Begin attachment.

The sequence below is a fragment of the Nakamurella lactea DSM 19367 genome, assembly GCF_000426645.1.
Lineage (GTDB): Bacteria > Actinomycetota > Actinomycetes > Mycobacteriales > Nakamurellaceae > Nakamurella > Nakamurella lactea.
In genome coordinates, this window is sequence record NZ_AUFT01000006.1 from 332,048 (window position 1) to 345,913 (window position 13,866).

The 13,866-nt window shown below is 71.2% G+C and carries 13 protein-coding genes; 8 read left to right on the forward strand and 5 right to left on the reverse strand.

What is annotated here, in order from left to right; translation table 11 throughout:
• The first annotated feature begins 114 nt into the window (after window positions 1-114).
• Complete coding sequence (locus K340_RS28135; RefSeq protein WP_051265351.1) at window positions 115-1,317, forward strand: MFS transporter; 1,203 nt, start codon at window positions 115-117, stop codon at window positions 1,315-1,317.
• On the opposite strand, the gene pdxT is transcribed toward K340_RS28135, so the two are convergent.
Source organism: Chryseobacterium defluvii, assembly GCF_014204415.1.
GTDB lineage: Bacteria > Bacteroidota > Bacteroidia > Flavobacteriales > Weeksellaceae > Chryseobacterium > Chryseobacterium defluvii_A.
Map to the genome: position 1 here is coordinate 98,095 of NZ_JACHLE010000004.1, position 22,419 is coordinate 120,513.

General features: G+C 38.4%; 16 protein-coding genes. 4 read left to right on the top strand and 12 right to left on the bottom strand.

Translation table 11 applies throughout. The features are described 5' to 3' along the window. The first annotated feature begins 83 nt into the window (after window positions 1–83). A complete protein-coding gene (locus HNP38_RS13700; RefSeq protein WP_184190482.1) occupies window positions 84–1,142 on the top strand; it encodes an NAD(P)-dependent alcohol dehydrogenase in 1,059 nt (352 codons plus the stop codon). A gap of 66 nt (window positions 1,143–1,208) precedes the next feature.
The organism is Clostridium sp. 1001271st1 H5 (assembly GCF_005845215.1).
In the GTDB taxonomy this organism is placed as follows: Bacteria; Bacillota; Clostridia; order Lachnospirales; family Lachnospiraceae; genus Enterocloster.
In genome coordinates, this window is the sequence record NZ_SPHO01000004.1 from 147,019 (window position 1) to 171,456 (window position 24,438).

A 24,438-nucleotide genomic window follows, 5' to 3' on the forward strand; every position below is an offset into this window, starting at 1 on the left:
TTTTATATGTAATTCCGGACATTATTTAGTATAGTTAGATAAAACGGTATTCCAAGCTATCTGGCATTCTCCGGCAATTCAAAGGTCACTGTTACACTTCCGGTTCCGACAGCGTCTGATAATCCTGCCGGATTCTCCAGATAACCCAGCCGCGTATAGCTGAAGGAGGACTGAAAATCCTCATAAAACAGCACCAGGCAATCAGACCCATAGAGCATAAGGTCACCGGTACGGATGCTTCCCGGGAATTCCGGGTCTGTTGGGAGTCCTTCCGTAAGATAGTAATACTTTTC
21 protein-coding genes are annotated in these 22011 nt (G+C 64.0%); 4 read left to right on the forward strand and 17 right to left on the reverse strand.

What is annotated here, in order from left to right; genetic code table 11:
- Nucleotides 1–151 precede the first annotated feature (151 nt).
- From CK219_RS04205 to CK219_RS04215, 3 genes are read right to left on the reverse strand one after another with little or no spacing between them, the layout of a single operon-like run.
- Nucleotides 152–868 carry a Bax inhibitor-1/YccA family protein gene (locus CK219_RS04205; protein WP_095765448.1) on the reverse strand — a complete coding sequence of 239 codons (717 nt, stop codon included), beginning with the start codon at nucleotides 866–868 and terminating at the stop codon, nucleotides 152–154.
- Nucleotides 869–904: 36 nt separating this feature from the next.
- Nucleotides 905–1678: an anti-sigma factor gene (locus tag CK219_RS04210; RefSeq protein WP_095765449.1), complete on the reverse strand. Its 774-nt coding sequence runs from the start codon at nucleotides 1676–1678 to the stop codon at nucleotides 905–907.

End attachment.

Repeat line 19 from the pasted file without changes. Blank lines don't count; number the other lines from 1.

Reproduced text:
21 protein-coding genes are annotated in these 22011 nt (G+C 64.0%); 4 read left to right on the forward strand and 17 right to left on the reverse strand.